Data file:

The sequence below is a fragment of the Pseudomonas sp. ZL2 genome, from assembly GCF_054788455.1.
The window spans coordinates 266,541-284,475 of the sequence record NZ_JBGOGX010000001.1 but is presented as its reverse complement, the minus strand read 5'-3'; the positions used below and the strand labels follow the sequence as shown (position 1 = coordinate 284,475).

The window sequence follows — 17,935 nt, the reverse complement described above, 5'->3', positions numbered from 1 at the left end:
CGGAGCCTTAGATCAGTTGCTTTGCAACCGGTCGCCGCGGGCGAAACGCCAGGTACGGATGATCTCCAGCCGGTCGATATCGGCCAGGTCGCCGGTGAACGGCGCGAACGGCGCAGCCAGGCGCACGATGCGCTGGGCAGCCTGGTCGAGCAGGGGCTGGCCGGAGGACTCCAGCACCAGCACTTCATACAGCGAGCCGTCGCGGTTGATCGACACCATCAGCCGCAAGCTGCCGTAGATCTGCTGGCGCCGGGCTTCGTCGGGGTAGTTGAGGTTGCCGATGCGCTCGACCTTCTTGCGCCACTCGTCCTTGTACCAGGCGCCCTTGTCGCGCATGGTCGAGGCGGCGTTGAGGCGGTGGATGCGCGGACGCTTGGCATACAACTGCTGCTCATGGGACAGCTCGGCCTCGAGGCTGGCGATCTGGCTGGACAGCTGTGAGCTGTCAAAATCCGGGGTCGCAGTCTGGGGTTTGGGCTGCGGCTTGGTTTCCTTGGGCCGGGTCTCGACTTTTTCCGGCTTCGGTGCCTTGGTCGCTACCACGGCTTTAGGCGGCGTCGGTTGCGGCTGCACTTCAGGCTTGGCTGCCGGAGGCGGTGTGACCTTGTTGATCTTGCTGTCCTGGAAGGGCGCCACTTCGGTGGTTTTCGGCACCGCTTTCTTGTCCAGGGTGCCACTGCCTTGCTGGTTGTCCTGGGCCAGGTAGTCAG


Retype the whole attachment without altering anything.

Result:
The sequence below is a fragment of the Pseudomonas sp. ZL2 genome, from assembly GCF_054788455.1.
The window spans coordinates 266,541-284,475 of the sequence record NZ_JBGOGX010000001.1 but is presented as its reverse complement, the minus strand read 5'-3'; the positions used below and the strand labels follow the sequence as shown (position 1 = coordinate 284,475).

The window sequence follows — 17,935 nt, the reverse complement described above, 5'->3', positions numbered from 1 at the left end:
CGGAGCCTTAGATCAGTTGCTTTGCAACCGGTCGCCGCGGGCGAAACGCCAGGTACGGATGATCTCCAGCCGGTCGATATCGGCCAGGTCGCCGGTGAACGGCGCGAACGGCGCAGCCAGGCGCACGATGCGCTGGGCAGCCTGGTCGAGCAGGGGCTGGCCGGAGGACTCCAGCACCAGCACTTCATACAGCGAGCCGTCGCGGTTGATCGACACCATCAGCCGCAAGCTGCCGTAGATCTGCTGGCGCCGGGCTTCGTCGGGGTAGTTGAGGTTGCCGATGCGCTCGACCTTCTTGCGCCACTCGTCCTTGTACCAGGCGCCCTTGTCGCGCATGGTCGAGGCGGCGTTGAGGCGGTGGATGCGCGGACGCTTGGCATACAACTGCTGCTCATGGGACAGCTCGGCCTCGAGGCTGGCGATCTGGCTGGACAGCTGTGAGCTGTCAAAATCCGGGGTCGCAGTCTGGGGTTTGGGCTGCGGCTTGGTTTCCTTGGGCCGGGTCTCGACTTTTTCCGGCTTCGGTGCCTTGGTCGCTACCACGGCTTTAGGCGGCGTCGGTTGCGGCTGCACTTCAGGCTTGGCTGCCGGAGGCGGTGTGACCTTGTTGATCTTGCTGTCCTGGAAGGGCGCCACTTCGGTGGTTTTCGGCACCGCTTTCTTGTCCAGGGTGCCACTGCCTTGCTGGTTGTCCTGGGCCAGGTAGTCAG